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The Limitations of Painting

One of the things that made Sargent a great painter was that he appreciated the limitations of painting. At least for two hundred years before he did his work, painting had not carried philosophical messages or meanings encoded in symbols but rather did what it was capable of doing, which is to show what things look like. Sargent has no symbolism, no iconography, only what people, particularly, look like in their faces and in how they dress and in their presentation. What Sargent gets from accepting that limitation is an attention to detail that allows him to pick up the telling detail that gives a picture drama even if not anything that could be called meaning.

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Tissot's "Hide and Seek"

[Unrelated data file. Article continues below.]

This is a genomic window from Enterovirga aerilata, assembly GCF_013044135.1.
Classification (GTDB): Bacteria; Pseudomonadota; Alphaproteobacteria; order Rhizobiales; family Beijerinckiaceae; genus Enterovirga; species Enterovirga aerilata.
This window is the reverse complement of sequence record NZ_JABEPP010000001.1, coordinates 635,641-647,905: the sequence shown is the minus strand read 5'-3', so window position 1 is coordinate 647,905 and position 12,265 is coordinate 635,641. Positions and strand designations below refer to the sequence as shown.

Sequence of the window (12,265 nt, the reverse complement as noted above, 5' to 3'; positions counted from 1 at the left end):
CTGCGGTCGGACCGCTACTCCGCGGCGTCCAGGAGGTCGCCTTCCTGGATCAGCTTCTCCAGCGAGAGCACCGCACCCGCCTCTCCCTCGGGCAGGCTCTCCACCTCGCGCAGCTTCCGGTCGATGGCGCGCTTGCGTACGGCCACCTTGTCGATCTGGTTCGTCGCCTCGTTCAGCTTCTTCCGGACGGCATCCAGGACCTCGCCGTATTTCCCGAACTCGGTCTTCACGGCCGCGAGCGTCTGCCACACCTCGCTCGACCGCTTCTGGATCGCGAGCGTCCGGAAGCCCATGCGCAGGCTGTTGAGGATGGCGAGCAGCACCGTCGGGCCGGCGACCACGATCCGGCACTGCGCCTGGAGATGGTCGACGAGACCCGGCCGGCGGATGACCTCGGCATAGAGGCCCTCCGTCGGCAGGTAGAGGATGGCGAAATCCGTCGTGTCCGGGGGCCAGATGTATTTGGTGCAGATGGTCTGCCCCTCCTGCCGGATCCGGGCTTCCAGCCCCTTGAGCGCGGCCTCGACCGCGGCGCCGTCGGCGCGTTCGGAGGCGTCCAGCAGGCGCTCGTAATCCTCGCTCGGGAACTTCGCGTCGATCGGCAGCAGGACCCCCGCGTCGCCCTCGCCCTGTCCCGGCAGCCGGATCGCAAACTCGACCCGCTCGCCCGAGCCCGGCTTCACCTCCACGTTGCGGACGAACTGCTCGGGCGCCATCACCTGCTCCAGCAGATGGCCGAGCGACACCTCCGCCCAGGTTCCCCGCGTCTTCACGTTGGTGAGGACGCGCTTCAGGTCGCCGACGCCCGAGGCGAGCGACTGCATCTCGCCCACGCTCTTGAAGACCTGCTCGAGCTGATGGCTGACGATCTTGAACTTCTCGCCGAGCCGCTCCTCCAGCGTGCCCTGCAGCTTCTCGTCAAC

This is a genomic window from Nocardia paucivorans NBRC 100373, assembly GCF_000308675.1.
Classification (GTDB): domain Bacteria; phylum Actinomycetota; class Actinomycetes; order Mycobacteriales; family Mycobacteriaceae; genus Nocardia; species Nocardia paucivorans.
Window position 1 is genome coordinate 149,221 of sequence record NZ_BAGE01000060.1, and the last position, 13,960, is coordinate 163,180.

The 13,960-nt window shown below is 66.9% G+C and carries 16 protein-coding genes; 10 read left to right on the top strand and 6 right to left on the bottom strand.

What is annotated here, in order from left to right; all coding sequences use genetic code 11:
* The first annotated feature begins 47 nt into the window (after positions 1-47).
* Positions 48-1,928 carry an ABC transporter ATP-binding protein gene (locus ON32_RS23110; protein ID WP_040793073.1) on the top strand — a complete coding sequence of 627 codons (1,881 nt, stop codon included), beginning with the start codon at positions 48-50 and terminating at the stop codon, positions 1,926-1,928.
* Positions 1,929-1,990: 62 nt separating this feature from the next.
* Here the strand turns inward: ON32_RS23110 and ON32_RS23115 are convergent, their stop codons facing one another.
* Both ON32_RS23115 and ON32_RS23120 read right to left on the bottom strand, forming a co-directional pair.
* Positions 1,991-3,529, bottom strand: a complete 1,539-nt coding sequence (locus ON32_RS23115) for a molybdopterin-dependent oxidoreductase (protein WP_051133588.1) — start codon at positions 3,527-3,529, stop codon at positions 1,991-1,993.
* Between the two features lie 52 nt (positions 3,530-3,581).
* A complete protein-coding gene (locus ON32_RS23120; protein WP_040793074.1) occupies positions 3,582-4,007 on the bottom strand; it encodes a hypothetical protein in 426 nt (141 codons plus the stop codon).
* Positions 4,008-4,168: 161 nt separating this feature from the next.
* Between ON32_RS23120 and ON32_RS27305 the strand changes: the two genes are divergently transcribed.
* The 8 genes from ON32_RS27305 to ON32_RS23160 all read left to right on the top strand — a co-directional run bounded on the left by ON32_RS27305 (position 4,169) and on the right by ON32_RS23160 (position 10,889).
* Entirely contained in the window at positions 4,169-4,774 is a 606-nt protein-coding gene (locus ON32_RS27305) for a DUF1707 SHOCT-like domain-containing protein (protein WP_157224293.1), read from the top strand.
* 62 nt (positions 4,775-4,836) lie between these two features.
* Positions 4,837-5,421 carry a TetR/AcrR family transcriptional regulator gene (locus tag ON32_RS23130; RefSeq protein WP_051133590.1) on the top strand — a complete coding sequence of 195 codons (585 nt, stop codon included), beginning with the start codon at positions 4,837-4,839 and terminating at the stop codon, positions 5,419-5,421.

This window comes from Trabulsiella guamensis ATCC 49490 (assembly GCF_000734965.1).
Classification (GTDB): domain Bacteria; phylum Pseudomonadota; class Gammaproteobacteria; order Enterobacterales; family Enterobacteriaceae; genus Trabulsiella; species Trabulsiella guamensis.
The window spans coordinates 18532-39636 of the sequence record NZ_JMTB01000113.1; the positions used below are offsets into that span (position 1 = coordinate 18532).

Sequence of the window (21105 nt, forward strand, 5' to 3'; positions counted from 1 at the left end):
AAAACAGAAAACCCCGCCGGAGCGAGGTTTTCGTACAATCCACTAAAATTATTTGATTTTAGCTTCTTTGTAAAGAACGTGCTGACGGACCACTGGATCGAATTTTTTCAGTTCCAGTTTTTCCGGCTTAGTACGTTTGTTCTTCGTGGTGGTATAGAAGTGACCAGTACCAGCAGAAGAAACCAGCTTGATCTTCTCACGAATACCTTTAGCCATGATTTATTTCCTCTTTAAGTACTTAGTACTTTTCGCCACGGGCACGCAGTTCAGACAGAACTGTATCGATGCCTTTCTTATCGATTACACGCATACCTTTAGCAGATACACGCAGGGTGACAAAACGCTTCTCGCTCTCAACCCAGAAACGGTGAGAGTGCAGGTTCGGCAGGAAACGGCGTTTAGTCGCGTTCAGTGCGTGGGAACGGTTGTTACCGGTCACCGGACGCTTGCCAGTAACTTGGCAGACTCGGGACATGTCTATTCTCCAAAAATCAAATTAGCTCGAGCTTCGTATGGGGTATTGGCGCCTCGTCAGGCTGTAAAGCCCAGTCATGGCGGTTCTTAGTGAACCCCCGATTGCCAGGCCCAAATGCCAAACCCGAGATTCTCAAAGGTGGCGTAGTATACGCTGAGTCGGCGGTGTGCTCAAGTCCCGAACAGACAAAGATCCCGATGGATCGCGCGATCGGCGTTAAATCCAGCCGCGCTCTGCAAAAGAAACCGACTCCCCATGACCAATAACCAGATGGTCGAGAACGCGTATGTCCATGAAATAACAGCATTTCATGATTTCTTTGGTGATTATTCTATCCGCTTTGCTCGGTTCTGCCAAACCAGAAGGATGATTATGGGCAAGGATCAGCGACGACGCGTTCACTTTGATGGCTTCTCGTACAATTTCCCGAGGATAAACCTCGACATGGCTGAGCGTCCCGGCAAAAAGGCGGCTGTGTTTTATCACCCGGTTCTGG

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James Tissot was a French painter who moved to England after the collapse of the Paris Commune in 1870, and returned to Paris some ten years later. During his career, he was both prolific and well paid. He made his name as a society painter, portraying fashionable women in good clothes and in appropriate settings. Later in life,Tissot devoted himself to Biblical paintings which are noteworthy for the sculpture-like rendering of Biblical figures, though the emotions of grief or piety that accompany them seem somewhat cliched. There is, however, one picture of his, “Hide and Seek”, created in 1877, that is very different from either of his two major periods, and it stands out as worthy of attention, and makes Tissot one of those artists that produces just a few memorable paintings rather than an artist who keeps producing them throughout the course of a career. For one moment, inspiration caught up with talent.